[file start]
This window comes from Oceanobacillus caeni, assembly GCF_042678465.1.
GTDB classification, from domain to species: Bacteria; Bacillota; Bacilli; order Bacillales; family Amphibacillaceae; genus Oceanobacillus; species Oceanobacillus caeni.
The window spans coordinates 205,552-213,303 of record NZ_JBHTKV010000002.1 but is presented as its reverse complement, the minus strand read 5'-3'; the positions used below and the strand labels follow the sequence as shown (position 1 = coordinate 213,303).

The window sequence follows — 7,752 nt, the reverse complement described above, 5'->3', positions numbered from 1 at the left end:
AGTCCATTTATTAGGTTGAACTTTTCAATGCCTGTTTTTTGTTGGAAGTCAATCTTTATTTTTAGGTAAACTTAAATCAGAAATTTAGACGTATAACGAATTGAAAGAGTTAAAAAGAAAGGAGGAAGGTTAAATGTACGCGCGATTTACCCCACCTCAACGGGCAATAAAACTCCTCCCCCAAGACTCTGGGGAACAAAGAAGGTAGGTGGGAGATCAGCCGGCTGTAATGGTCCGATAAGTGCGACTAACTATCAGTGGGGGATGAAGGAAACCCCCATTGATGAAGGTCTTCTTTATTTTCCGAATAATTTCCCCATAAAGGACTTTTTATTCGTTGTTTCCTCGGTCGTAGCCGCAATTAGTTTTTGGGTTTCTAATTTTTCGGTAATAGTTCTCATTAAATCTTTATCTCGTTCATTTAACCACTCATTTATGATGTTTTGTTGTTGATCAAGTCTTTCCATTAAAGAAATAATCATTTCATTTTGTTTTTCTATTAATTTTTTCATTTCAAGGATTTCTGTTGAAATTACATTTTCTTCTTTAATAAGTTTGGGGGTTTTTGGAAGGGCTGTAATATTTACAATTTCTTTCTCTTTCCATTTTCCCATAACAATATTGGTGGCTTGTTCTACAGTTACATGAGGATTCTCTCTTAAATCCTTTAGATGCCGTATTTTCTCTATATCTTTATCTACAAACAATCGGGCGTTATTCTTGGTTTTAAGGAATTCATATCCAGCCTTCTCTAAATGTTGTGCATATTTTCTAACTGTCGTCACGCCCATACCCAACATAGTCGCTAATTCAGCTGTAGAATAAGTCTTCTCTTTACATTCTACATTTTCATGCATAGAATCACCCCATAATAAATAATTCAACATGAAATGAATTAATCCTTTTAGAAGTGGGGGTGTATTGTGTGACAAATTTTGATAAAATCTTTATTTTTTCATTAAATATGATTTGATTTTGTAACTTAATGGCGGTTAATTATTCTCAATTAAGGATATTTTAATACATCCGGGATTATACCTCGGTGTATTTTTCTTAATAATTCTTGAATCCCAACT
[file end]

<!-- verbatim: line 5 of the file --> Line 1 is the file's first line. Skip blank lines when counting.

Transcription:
AGTCCATTTATTAGGTTGAACTTTTCAATGCCTGTTTTTTGTTGGAAGTCAATCTTTATTTTTAGGTAAACTTAAATCAGAAATTTAGACGTATAACGAATTGAAAGAGTTAAAAAGAAAGGAGGAAGGTTAAATGTACGCGCGATTTACCCCACCTCAACGGGCAATAAAACTCCTCCCCCAAGACTCTGGGGAACAAAGAAGGTAGGTGGGAGATCAGCCGGCTGTAATGGTCCGATAAGTGCGACTAACTATCAGTGGGGGATGAAGGAAACCCCCATTGATGAAGGTCTTCTTTATTTTCCGAATAATTTCCCCATAAAGGACTTTTTATTCGTTGTTTCCTCGGTCGTAGCCGCAATTAGTTTTTGGGTTTCTAATTTTTCGGTAATAGTTCTCATTAAATCTTTATCTCGTTCATTTAACCACTCATTTATGATGTTTTGTTGTTGATCAAGTCTTTCCATTAAAGAAATAATCATTTCATTTTGTTTTTCTATTAATTTTTTCATTTCAAGGATTTCTGTTGAAATTACATTTTCTTCTTTAATAAGTTTGGGGGTTTTTGGAAGGGCTGTAATATTTACAATTTCTTTCTCTTTCCATTTTCCCATAACAATATTGGTGGCTTGTTCTACAGTTACATGAGGATTCTCTCTTAAATCCTTTAGATGCCGTATTTTCTCTATATCTTTATCTACAAACAATCGGGCGTTATTCTTGGTTTTAAGGAATTCATATCCAGCCTTCTCTAAATGTTGTGCATATTTTCTAACTGTCGTCACGCCCATACCCAACATAGTCGCTAATTCAGCTGTAGAATAAGTCTTCTCTTTACATTCTACATTTTCATGCATAGAATCACCCCATAATAAATAATTCAACATGAAATGAATTAATCCTTTTAGAAGTGGGGGTGTATTGTGTGACAAATTTTGATAAAATCTTTATTTTTTCATTAAATATGATTTGATTTTGTAACTTAATGGCGGTTAATTATTCTCAATTAAGGATATTTTAATACATCCGGGATTATACCTCGGTGTATTTTTCTTAATAATTCTTGAATCCCAACT